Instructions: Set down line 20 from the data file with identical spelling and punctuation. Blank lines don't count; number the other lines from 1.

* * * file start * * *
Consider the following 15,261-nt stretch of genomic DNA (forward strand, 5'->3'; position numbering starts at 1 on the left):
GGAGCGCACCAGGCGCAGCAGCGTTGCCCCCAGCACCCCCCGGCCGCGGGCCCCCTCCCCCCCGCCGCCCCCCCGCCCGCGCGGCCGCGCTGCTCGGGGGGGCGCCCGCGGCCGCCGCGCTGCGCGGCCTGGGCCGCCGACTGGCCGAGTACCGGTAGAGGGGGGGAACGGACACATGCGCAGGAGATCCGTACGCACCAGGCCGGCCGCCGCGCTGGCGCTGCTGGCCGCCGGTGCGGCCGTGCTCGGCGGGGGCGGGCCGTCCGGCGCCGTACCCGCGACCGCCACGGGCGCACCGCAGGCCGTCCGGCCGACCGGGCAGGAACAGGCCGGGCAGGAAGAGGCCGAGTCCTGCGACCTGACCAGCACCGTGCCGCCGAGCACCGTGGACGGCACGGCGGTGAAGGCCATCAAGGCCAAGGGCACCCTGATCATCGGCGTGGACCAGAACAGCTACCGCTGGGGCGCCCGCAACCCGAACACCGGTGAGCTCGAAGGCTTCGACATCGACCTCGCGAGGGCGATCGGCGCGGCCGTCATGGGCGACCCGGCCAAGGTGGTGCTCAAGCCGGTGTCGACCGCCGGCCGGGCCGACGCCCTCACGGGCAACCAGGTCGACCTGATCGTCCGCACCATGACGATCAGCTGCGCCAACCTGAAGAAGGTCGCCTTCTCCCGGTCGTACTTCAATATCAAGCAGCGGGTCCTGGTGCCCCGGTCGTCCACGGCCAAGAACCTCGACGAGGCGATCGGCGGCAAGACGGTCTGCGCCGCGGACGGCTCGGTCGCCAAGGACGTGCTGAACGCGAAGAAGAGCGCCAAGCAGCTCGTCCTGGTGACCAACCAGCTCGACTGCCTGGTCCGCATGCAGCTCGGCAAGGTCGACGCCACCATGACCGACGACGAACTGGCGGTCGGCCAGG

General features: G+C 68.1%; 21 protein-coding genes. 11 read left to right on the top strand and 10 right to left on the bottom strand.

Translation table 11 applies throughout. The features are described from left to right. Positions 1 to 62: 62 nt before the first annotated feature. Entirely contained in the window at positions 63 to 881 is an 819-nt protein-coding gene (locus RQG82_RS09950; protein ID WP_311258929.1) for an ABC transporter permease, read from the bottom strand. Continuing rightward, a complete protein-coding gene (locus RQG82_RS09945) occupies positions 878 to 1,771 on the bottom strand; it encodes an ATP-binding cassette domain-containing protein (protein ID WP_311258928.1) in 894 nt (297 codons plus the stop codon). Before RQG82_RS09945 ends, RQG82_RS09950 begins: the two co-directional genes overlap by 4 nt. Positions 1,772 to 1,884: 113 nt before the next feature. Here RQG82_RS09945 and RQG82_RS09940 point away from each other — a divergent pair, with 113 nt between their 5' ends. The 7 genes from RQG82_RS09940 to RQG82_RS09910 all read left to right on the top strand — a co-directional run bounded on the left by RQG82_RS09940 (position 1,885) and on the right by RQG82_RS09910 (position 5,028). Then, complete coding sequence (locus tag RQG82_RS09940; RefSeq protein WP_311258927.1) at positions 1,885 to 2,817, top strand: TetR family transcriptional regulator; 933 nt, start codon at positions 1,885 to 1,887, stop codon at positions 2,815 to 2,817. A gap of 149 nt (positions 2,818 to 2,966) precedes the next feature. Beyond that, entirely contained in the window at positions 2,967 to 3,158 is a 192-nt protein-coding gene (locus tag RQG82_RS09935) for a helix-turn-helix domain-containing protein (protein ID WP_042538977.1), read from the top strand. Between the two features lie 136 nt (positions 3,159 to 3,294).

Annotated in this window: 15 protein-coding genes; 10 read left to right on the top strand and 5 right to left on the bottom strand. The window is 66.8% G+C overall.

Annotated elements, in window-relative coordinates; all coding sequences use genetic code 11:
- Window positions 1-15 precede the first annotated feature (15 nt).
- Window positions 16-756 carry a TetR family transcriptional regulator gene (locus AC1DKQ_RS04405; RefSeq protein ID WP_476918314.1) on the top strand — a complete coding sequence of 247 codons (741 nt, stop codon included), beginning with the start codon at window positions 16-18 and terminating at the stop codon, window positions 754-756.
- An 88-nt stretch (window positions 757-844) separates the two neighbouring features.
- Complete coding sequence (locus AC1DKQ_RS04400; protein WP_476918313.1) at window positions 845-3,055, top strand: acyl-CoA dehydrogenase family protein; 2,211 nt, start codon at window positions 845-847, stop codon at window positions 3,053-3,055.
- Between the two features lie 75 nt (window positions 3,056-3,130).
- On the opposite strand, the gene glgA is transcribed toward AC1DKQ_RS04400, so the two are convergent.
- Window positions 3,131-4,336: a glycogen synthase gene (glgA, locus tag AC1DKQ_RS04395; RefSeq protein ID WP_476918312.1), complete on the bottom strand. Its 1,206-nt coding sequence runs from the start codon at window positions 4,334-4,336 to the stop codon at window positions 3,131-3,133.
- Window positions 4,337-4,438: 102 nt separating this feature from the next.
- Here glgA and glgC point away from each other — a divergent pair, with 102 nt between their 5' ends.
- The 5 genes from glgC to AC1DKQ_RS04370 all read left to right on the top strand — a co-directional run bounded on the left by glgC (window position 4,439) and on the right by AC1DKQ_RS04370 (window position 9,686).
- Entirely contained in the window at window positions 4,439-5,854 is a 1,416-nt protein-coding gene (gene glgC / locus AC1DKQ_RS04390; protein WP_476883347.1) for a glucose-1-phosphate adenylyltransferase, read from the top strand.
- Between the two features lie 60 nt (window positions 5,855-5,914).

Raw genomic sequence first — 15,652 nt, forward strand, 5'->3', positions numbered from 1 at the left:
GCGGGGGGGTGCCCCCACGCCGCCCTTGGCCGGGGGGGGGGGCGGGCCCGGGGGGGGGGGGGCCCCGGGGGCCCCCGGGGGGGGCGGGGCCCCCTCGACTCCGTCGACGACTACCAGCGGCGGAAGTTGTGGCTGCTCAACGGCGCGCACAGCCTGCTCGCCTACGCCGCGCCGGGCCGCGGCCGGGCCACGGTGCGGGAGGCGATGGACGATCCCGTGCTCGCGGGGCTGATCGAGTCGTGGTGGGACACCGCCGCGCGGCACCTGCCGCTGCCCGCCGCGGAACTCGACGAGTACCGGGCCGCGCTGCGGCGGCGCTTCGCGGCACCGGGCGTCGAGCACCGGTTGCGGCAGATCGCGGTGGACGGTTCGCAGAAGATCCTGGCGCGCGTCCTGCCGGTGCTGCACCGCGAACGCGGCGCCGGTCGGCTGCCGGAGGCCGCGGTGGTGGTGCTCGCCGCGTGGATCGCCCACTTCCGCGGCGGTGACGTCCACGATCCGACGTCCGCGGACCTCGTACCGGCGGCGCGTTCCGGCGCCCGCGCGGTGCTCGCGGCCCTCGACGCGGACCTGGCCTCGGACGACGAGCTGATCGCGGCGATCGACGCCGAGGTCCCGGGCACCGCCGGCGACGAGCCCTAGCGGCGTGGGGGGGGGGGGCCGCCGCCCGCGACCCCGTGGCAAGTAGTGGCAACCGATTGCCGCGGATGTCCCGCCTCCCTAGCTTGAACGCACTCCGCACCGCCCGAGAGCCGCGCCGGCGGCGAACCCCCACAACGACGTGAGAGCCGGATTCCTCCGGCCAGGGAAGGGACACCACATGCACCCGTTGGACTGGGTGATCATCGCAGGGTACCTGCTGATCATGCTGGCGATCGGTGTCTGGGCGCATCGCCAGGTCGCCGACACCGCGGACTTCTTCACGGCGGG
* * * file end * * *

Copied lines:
GCGGGGGGGTGCCCCCACGCCGCCCTTGGCCGGGGGGGGGGGCGGGCCCGGGGGGGGGGGGGCCCCGGGGGCCCCCGGGGGGGGCGGGGCCCCCTCGACTCCGTCGACGACTACCAGCGGCGGAAGTTGTGGCTGCTCAACGGCGCGCACAGCCTGCTCGCCTACGCCGCGCCGGGCCGCGGCCGGGCCACGGTGCGGGAGGCGATGGACGATCCCGTGCTCGCGGGGCTGATCGAGTCGTGGTGGGACACCGCCGCGCGGCACCTGCCGCTGCCCGCCGCGGAACTCGACGAGTACCGGGCCGCGCTGCGGCGGCGCTTCGCGGCACCGGGCGTCGAGCACCGGTTGCGGCAGATCGCGGTGGACGGTTCGCAGAAGATCCTGGCGCGCGTCCTGCCGGTGCTGCACCGCGAACGCGGCGCCGGTCGGCTGCCGGAGGCCGCGGTGGTGGTGCTCGCCGCGTGGATCGCCCACTTCCGCGGCGGTGACGTCCACGATCCGACGTCCGCGGACCTCGTACCGGCGGCGCGTTCCGGCGCCCGCGCGGTGCTCGCGGCCCTCGACGCGGACCTGGCCTCGGACGACGAGCTGATCGCGGCGATCGACGCCGAGGTCCCGGGCACCGCCGGCGACGAGCCCTAGCGGCGTGGGGGGGGGGGGCCGCCGCCCGCGACCCCGTGGCAAGTAGTGGCAACCGATTGCCGCGGATGTCCCGCCTCCCTAGCTTGAACGCACTCCGCACCGCCCGAGAGCCGCGCCGGCGGCGAACCCCCACAACGACGTGAGAGCCGGATTCCTCCGGCCAGGGAAGGGACACCACATGCACCCGTTGGACTGGGTGATCATCGCAGGGTACCTGCTGATCATGCTGGCGATCGGTGTCTGGGCGCATCGCCAGGTCGCCGACACCGCGGACTTCTTCACGGCGGG